What happens when a mentor sees the needs of others as more important than his or her own? If we look at Paul as a model for a Christian mentor, we find someone who was constantly taking off the mask to reveal the true archetype: Jesus Christ. And when others stood up to perform his words, they were imitating Paul imitating Christ.
The ability to trust
That kind of mentoring relationship among ministers in our churches offers the same kind of transformative power: the ability to trust while not being in control. That’s Christian mentoring.
As with Paul, it’s the power to give up power. It’s the ability to step out of our siloed ways of thinking, imprisoned by our thoughts of what we have to lose and what we pretend to control, so that we can write a letter that others can perform. It’s God’s good news revealed as our imitating Christ. Maybe some of the mentor’s mannerisms of joy will still be left over in the imitation. Maybe others will learn, in their own accents, to give simple directions to a place where people can each be greeted by name.
Good mentors never settle for the imitation of themselves. Ultimately, a good Christian mentor trusts the mentee to provide, in return, a picture of Christ.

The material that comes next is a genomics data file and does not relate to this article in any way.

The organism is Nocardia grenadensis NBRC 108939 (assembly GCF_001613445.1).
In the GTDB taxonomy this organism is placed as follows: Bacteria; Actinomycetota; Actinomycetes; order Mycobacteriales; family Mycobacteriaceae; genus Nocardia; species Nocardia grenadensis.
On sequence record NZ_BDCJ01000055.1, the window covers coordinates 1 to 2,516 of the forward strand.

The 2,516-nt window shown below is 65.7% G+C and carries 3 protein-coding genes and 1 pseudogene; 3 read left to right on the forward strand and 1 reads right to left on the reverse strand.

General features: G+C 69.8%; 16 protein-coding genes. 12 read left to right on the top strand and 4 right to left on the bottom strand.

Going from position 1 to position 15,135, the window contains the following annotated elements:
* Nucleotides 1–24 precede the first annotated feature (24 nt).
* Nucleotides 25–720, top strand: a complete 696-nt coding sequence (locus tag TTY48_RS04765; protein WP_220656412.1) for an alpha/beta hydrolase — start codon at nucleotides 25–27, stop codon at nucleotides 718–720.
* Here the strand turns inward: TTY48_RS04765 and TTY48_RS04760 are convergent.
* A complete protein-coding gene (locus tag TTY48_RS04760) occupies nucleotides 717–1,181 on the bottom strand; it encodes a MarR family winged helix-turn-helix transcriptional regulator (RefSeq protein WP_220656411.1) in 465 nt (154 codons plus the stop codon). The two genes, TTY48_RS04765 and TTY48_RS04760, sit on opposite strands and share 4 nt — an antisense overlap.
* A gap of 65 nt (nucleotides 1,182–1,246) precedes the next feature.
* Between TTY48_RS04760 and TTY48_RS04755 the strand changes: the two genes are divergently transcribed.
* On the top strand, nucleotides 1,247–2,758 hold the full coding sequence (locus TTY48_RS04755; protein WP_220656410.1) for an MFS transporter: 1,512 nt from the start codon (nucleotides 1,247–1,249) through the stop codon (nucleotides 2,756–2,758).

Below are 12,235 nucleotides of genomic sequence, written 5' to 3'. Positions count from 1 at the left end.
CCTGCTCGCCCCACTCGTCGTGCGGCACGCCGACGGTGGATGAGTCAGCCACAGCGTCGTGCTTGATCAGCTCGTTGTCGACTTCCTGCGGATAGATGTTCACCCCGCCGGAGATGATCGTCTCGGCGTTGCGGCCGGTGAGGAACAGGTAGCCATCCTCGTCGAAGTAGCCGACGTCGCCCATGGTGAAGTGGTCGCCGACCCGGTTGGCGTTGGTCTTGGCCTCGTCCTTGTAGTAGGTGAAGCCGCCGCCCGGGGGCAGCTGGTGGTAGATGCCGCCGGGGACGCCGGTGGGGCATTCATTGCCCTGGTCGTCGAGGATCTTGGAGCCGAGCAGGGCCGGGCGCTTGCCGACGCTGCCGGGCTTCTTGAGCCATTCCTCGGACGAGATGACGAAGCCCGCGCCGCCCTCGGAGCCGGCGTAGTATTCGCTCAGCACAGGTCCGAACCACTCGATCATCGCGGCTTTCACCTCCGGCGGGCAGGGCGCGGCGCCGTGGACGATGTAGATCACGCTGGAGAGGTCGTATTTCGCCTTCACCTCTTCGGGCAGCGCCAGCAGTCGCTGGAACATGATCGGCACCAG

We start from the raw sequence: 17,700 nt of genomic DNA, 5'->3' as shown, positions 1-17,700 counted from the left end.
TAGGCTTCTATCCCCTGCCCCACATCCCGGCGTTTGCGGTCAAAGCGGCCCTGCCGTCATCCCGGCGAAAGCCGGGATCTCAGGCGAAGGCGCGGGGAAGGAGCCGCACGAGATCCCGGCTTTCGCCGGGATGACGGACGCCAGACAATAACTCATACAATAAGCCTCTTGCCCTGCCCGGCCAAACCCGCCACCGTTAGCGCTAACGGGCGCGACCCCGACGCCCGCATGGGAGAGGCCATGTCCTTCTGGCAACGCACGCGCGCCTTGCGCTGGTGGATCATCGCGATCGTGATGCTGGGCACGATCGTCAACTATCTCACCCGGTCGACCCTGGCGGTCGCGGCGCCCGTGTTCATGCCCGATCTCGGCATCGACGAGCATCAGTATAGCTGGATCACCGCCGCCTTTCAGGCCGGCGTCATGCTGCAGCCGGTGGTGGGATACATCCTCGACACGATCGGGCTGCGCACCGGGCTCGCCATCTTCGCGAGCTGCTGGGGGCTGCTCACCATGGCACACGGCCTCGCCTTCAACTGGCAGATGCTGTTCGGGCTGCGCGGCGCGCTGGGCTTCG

“I thank my God every time I remember you,” Paul tells the Philippians (1:3–5). “In all my prayers for all of you, I always pray with joy because of your partnership in the gospel.”
The central element of mentoring is the act of practicing collaboration and trust. This is a trust that produces generosity. With generous minds, we can always imagine the friendship continuing. We can see the limitless journey of the church and hear the new voices of those sounding out a joy that is both familiar and new.
Beth Jarvis is the director of the Ministry Resource Center at Milligan University, where she helps ministers connect with each other to thrive in ministry. She is an ordained minister and holds an MDiv from Emmanuel Christian Seminary at Milligan.